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Admission to Nelson and District Community Complex set to increase for fall

Adult admission is going up by 26 cents, while youth will have admission raised 13 cents
General admission fees at the Nelson and District Community Complex will slightly rise in September. File photo

by Timothy Schafer

Local Journalism Initiative Reporter, The Nelson Daily

The cost to enter the city’s aquatic centre and arenas will be going up this fall.

The general admission for adults and youth to the Nelson and District Community Complex will be nudging up on Sept. 6 by 26 cents for an adult (to $7.26) and by 13 cents for a youth admission (to $3.63).

The new fees apply to drop-in, single-use, punch pass and time-based memberships, as well as rental rates for aquatics centres and other facilities.

The reasons for the increase were to provide consistency, transparency and provide better value, said Joe Chirico, general manager of community services for the Regional District of Central Kootenay (RDCK), in a statement.

“The new fees also reflect an increase of 3.7 per cent based on the March 2022 British Columbia Consumer Price Index (BCCPI),” he said.

If service levels remained the same, Chirico wrote in his report to the RDCK board of directors for its July meeting, fees should maintain the present balance between taxation and user fees.

“Having a solid foundation and understanding of how the fees are set should enable robust discussions with the community about the balance between user pay and social benefit (taxation),” he explained.

According to an RDCK Fees and Charges Report, some rental fees were in an appropriate range, some were over and some were below what would be recommended by the policy.

However, it was found that pool rentals were significantly above.

“RDCK recreation services are funded through a combination of user fees and taxation, and recreation is subsidized by the community for everyone’s benefit,” Chirico pointed out in a release on Thursday.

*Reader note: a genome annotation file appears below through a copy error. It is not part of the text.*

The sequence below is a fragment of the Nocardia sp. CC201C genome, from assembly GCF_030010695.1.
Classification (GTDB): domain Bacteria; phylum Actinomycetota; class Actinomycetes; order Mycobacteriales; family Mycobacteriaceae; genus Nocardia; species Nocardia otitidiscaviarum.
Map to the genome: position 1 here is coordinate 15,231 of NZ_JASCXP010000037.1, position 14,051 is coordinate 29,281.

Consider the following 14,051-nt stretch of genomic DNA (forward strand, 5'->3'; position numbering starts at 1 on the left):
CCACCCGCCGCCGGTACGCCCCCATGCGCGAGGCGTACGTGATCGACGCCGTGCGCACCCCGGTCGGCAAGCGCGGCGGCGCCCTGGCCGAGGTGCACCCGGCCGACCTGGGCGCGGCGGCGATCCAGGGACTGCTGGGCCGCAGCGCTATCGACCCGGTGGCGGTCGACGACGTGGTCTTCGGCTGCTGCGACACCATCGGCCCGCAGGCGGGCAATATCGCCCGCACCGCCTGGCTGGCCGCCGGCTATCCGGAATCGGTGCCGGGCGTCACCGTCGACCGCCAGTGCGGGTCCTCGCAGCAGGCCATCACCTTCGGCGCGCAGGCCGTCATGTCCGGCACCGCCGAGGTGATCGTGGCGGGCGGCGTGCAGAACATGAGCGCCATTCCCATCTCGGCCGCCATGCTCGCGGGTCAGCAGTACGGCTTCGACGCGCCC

“This framework allows the RDCK to enable lifelong participation in recreation and reduce barriers to recreation for children and youth. Costs for our operations have increased with inflation and are reflected in the new fees and charges, but we are still able to deliver high-quality recreation services at great value for users.”

People are still receiving a “deal” at the aquatic centre, even at the higher rate, the report found. The average base cost of RDCK services was $14 per use, based on 2017 actual financial performance data. An updated figure has been delayed due to the pandemic restricting operations.

The methodology for setting the pool rental rates is to first set the average cost per hour of the pool facility.

Normally, this would include a detailed examination of the costs of a typical operating year. As staff did not have a recent typical operating year to evaluate due to the pandemic, the average cost of providing the service in 2017 will be used, along with the cost of living calculation.

All other rental fees for arenas and rooms will be increased by 3.7 per cent.

“The rental fees for these facilities are either below the suggested fees and charges indicated fees or have a complex structure that requires more in-depth work to determine a new fee schedule,” Chirico wrote.

“The board identified in policy that rental of RDCK facilities has a lesser public benefit than general public use of RDCK-owned facilities. Generally, if a person wishes to use a facility for informal use and share it with other members of the public, then they are able to use it with a larger public subsidy.”

All fees are effective Sept. and are automatically applied in the RDCK’s online registration system. To view the 2022 fees and charges and the policy, visit the “Policies and Procedures” page at